Like every other skill there are online resources from masters in their field. After hours of studying their techniques and practice I am beginning to appreciate the diversity of water colour pencils. Their hybrid nature allows you to use them as a regular pencil crayons but with bit of water you can layer into effective, blended painting. Versatility is their main strength. With  few drops you can move from a fluid landscape into fine detailing with a dry pencil. This adds a depth and boldness to your creations that cannot be obtained using pencil crayon or water colour paints alone.

Another great aspect of water colour pencils is how portable they are. With just a few hues you can create on the go without having to carry a canvas and other art supplies. Being able to transport such a versatile and effective tool becomes a blessing on long journeys or if you want to paint outside the home.

I would have uploaded a few of my own attempts but I have no aptitude for art. Rather than let my hobby level efforts deter you from water colour pencils I’ve included some tutorials by professionals. Their tips and insight into watercolour pencil techniques will hopefully entice you into getting started.

 

 

 

 

Finally visiting Fargfabriken

Towards the end of last year I wrote a post titled ‘The Days out that Didn’t Happen’. The piece lamented my unfulfilled holiday plans and the three galleries/museums I didn’t explore. One of the places I missed out on was an old paint factory, Fargfabriken.  Located in Liljehomen, Stockholm the building originally opened as paint producer in 1889. Nearly 150 years later it now houses art and architectural exhibits available to the public for a small fee.

To find Fargfabriken you need to journey about five minutes away from Liljehomen’s tube station. Unlike most art spaces which are located in affluent, central city locations the surrounding area of Fargfabriken is entirely industrial. Walking past the concrete landscape, coated in old snow the red brick of the factory is a contrast. It’s purpose is immediately imparted. The grey buildings are for working but the red is for exploration.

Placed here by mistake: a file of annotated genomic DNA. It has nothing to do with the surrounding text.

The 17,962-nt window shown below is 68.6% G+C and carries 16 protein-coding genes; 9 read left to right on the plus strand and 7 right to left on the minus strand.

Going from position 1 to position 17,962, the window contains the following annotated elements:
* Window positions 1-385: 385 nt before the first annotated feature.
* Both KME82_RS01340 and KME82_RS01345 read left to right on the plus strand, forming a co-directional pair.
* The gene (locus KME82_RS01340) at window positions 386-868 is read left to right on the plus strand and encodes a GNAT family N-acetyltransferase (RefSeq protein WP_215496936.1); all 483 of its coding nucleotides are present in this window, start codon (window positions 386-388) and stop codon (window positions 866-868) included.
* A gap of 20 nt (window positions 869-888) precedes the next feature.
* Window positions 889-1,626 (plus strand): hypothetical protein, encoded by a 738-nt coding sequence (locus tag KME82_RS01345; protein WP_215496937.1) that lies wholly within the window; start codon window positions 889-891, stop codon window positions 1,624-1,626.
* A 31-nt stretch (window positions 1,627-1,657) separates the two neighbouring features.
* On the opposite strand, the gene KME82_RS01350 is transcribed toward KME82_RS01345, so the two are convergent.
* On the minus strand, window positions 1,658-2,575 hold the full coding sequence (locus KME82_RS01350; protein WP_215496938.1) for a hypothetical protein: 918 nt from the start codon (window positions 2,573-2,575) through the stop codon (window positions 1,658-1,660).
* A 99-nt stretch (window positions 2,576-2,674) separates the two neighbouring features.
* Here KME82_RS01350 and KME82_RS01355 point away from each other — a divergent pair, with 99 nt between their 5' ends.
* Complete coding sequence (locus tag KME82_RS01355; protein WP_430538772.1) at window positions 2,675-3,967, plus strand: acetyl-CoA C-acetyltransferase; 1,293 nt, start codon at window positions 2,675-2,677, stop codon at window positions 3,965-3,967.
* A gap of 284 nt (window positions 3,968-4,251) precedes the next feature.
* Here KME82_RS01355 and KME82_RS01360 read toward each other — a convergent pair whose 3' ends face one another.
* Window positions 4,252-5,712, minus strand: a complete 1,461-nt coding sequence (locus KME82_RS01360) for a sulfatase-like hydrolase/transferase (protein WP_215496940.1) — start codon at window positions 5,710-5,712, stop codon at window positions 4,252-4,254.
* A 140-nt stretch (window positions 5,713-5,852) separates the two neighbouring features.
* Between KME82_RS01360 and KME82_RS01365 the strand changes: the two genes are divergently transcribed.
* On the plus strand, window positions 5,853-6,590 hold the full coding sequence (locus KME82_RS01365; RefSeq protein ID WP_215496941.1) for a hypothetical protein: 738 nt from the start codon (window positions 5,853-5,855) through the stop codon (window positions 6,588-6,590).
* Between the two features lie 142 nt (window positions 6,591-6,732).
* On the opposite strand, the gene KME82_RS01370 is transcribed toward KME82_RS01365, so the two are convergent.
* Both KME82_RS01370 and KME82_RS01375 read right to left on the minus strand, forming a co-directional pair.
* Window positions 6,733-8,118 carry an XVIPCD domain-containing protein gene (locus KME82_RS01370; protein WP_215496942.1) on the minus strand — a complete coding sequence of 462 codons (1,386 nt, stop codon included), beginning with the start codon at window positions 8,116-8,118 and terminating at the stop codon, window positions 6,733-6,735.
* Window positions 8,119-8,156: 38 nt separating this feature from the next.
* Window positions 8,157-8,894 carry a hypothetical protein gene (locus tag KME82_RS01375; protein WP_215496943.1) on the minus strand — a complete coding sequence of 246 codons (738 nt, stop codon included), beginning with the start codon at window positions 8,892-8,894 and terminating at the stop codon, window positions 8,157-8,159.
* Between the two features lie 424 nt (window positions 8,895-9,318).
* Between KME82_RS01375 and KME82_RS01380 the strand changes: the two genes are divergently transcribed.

Inside, there is a popular cafe, gift store and exhibit rooms. Currently, the main attractions are installations from Beckers Art Award winner,  Petra Hultman. Her exhibit focuses primarily on the home and the work of the women who make it. The walls are lined with old instruction manuals designed to inform housewives on creating the perfect living environment. The center tells a story of an elderly couple. The husband and wife have their creative outlets: He builds key boxes out of wood; she forms blankets from material. His work is stacked high and displayed for examination. Her work is folded into piles, neglecting the intricacies and effort of each piece.

I wondered if the works belonged to real people or if the couple were a fictional device to emphasise the experience of domestic labour. Huntman was available to question because she was working on a tapestry as part of the exhibit. However, I was stopped by a question: Did the origin of these characters matter? Whether they were a product of fact or fiction didn’t change the story. I’ll never know the answer and I’m content with that, If you have the time and about £7/70Sek spare perhaps you could visit and let me know your thoughts. I’ll leave a link to Fargfabriken and Hultman below.

https://fargfabriken.se/en/

http://www.petrahultman.se/

 

 

The Days Out That Didn’t Happen